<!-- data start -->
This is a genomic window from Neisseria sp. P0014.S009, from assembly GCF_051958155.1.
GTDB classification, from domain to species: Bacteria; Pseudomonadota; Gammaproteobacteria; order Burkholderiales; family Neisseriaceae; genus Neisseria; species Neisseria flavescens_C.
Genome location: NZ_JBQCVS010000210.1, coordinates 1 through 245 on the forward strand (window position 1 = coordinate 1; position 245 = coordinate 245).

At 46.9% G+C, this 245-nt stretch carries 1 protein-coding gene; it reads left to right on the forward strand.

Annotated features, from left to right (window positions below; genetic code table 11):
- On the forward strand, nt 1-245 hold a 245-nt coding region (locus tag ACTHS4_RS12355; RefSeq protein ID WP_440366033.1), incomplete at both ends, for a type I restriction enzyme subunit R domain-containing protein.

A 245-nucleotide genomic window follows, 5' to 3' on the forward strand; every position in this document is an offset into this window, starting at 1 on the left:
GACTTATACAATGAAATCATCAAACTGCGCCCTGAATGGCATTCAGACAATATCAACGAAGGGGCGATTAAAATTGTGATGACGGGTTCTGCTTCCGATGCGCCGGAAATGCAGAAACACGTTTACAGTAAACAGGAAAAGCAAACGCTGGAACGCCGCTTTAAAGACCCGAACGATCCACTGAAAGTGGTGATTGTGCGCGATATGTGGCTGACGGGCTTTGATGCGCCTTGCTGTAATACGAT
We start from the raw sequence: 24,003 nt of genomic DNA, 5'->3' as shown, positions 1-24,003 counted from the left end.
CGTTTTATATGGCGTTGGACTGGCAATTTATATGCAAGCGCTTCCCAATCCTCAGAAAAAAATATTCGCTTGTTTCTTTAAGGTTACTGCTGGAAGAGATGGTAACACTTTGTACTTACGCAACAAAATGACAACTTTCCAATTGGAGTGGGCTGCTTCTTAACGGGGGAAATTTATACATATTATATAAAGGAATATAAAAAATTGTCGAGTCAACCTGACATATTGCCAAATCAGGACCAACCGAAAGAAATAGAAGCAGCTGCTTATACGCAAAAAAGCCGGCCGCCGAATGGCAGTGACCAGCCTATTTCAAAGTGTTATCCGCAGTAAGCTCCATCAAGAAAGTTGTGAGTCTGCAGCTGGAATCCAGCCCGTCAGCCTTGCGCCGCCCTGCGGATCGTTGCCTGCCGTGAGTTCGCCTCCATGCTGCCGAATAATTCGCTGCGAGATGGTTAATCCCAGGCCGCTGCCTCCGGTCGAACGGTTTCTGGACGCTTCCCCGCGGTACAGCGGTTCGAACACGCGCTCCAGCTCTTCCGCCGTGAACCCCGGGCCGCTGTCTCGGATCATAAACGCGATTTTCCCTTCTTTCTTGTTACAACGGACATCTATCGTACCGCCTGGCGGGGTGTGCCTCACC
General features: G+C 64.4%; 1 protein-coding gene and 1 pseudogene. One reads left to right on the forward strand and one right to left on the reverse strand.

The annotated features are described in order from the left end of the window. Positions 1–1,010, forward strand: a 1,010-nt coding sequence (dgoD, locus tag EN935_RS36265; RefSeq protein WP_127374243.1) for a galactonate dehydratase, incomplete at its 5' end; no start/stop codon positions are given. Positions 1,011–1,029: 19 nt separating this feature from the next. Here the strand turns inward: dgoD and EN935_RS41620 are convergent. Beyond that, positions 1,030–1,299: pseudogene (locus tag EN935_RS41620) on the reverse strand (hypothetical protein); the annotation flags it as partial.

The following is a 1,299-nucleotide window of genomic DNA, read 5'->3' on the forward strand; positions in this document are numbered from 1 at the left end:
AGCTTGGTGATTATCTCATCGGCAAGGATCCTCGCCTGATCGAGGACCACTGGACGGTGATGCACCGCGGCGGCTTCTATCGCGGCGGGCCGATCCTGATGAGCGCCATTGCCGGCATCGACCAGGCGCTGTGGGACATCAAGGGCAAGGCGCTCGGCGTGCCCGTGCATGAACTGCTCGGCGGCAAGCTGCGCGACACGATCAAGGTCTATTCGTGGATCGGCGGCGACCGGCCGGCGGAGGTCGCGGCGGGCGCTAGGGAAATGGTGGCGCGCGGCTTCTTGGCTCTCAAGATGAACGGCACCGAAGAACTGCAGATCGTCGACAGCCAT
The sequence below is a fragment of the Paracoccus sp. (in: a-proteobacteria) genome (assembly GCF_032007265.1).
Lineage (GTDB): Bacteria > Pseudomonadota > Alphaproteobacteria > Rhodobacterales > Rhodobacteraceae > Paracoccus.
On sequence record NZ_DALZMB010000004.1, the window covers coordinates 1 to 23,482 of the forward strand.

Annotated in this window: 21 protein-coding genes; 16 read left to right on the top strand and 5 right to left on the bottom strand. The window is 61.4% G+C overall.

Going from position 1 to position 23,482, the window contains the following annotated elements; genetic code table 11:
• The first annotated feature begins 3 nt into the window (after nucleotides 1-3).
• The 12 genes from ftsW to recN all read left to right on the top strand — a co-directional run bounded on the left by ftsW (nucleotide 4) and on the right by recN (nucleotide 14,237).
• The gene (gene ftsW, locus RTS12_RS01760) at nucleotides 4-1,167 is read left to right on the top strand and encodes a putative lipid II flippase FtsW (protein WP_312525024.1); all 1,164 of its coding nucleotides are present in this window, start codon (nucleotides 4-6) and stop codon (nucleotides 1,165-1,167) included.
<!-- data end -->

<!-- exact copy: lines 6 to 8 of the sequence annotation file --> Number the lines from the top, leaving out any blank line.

- On the forward strand, nt 1-245 hold a 245-nt coding region (locus tag ACTHS4_RS12355; RefSeq protein ID WP_440366033.1), incomplete at both ends, for a type I restriction enzyme subunit R domain-containing protein.

A 245-nucleotide genomic window follows, 5' to 3' on the forward strand; every position in this document is an offset into this window, starting at 1 on the left:
GACTTATACAATGAAATCATCAAACTGCGCCCTGAATGGCATTCAGACAATATCAACGAAGGGGCGATTAAAATTGTGATGACGGGTTCTGCTTCCGATGCGCCGGAAATGCAGAAACACGTTTACAGTAAACAGGAAAAGCAAACGCTGGAACGCCGCTTTAAAGACCCGAACGATCCACTGAAAGTGGTGATTGTGCGCGATATGTGGCTGACGGGCTTTGATGCGCCTTGCTGTAATACGAT